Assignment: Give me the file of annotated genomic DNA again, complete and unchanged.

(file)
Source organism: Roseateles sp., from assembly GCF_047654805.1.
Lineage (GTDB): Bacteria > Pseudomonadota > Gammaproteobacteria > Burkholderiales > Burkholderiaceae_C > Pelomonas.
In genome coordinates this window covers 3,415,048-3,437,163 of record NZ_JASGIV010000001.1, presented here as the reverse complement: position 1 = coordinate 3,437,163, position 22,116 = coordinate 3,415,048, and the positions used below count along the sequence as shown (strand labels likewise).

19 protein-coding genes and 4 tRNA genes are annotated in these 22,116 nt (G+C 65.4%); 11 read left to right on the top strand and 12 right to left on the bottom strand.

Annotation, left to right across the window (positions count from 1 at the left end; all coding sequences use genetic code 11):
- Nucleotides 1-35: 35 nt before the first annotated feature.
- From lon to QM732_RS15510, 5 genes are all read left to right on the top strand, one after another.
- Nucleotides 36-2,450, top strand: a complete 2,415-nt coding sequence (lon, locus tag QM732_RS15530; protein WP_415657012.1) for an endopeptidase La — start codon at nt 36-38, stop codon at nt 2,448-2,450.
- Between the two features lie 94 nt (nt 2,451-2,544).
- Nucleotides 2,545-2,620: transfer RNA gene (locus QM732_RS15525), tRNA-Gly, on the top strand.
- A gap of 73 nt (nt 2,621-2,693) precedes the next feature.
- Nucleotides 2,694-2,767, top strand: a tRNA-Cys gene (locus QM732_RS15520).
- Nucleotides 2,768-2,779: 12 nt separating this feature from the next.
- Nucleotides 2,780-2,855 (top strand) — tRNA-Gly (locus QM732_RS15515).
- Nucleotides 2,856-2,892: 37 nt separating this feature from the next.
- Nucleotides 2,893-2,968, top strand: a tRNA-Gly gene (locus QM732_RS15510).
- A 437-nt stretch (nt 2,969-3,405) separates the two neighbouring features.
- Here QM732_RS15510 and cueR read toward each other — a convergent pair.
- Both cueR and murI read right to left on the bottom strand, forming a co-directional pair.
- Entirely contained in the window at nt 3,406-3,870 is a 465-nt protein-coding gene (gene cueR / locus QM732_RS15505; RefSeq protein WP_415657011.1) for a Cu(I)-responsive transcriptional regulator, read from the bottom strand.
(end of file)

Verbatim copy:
Source organism: Roseateles sp., from assembly GCF_047654805.1.
Lineage (GTDB): Bacteria > Pseudomonadota > Gammaproteobacteria > Burkholderiales > Burkholderiaceae_C > Pelomonas.
In genome coordinates this window covers 3,415,048-3,437,163 of record NZ_JASGIV010000001.1, presented here as the reverse complement: position 1 = coordinate 3,437,163, position 22,116 = coordinate 3,415,048, and the positions used below count along the sequence as shown (strand labels likewise).

19 protein-coding genes and 4 tRNA genes are annotated in these 22,116 nt (G+C 65.4%); 11 read left to right on the top strand and 12 right to left on the bottom strand.

Annotation, left to right across the window (positions count from 1 at the left end; all coding sequences use genetic code 11):
- Nucleotides 1-35: 35 nt before the first annotated feature.
- From lon to QM732_RS15510, 5 genes are all read left to right on the top strand, one after another.
- Nucleotides 36-2,450, top strand: a complete 2,415-nt coding sequence (lon, locus tag QM732_RS15530; protein WP_415657012.1) for an endopeptidase La — start codon at nt 36-38, stop codon at nt 2,448-2,450.
- Between the two features lie 94 nt (nt 2,451-2,544).
- Nucleotides 2,545-2,620: transfer RNA gene (locus QM732_RS15525), tRNA-Gly, on the top strand.
- A gap of 73 nt (nt 2,621-2,693) precedes the next feature.
- Nucleotides 2,694-2,767, top strand: a tRNA-Cys gene (locus QM732_RS15520).
- Nucleotides 2,768-2,779: 12 nt separating this feature from the next.
- Nucleotides 2,780-2,855 (top strand) — tRNA-Gly (locus QM732_RS15515).
- Nucleotides 2,856-2,892: 37 nt separating this feature from the next.
- Nucleotides 2,893-2,968, top strand: a tRNA-Gly gene (locus QM732_RS15510).
- A 437-nt stretch (nt 2,969-3,405) separates the two neighbouring features.
- Here QM732_RS15510 and cueR read toward each other — a convergent pair.
- Both cueR and murI read right to left on the bottom strand, forming a co-directional pair.
- Entirely contained in the window at nt 3,406-3,870 is a 465-nt protein-coding gene (gene cueR / locus QM732_RS15505; RefSeq protein WP_415657011.1) for a Cu(I)-responsive transcriptional regulator, read from the bottom strand.